Review: LG G2x
Standing out from the huge crowd of super slabs is becoming tougher and tougher. There's only so much you can do, with respect to design, with these types of handsets. While it surely is conservative in appearance, the LG G2x manages to convey its own sense of style. It feels great in the hand. The quality of the materials is top-notch, and rounded edges make it comfortable to hold and use. It is a little bit on the heavy side, but not overly so. It is thin enough that carrying it in any pocket is not a problem.
The front face is one large piece of glass that has curved edges. These curved edges (which curve downward, toward the side of the G2x) reduce the chunky appearance and make gripping the G2x satisfying. The four Android control buttons are capacitive and built into the display, so they are completely flush. They are nearly impossible to find without looking.
The left side of the G2x is barren. The right side has naught but the volume buttons. Rather than use a single toggle, there are two separate buttons to raise and lower the volume. They are easy to find and use, and have good travel and feedback.
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The top edge of the G2x has a lot going on. It has a 3.5mm headset jack, a mini-HDMI port, and the power/lock button. The HDMI port is covered by a hatch. (Now that the HDMI-via-microUSB spec is set, I expect dedicated HDMI ports will vanish over time, but the G2x has one.) The power/lock key is easy to find. It has good travel and feedback, but a bit of a plasticky feel that I didn't care for overmuch.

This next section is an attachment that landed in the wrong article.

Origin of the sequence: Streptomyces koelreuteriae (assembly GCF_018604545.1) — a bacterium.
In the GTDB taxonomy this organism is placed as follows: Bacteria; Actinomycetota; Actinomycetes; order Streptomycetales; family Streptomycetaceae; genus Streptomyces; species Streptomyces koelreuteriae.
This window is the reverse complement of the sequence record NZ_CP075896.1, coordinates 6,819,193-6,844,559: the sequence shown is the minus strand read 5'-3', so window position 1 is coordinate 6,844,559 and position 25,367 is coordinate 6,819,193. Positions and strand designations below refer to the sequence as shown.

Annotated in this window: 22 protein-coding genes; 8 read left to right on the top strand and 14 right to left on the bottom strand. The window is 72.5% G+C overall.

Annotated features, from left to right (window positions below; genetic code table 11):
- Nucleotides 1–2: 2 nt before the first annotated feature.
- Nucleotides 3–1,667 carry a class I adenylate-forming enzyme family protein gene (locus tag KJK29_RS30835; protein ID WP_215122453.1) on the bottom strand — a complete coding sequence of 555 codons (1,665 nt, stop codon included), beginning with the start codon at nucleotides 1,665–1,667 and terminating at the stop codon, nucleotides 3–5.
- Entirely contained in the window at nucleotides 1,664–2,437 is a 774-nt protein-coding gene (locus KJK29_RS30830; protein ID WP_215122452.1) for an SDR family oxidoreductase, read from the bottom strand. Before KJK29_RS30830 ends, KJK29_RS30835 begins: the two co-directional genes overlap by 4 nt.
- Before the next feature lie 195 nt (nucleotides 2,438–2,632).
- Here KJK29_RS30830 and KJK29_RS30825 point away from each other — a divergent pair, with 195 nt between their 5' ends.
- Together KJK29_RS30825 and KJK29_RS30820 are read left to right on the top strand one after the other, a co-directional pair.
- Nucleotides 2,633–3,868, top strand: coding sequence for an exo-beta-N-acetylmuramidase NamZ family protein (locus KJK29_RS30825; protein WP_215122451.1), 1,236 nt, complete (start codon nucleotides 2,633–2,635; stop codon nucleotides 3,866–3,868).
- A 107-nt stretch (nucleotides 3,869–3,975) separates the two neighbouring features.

The microUSB port is built into the bottom edge of the G2x, and is flanked by speaker grills. The battery cover matches the design of the new G-Slate tablet from LG. It has a soft-touch paint job that feels great, and a long metal strip running up to the G2x's camera. My first thought was that the metal strip looked like a kickstand; it's not. I do like the style of it, though.
The battery cover peels off easily enough, allowing you to access the microSD card slot. MicroSD cards can be changed without removing the battery.
Hands-On: LG Optimus 2X
We had some time with the new LG Optimus 2X. It's one of several new phones running Nvidia's Tegra 2 chip with dual-core 1 GHz application processor.
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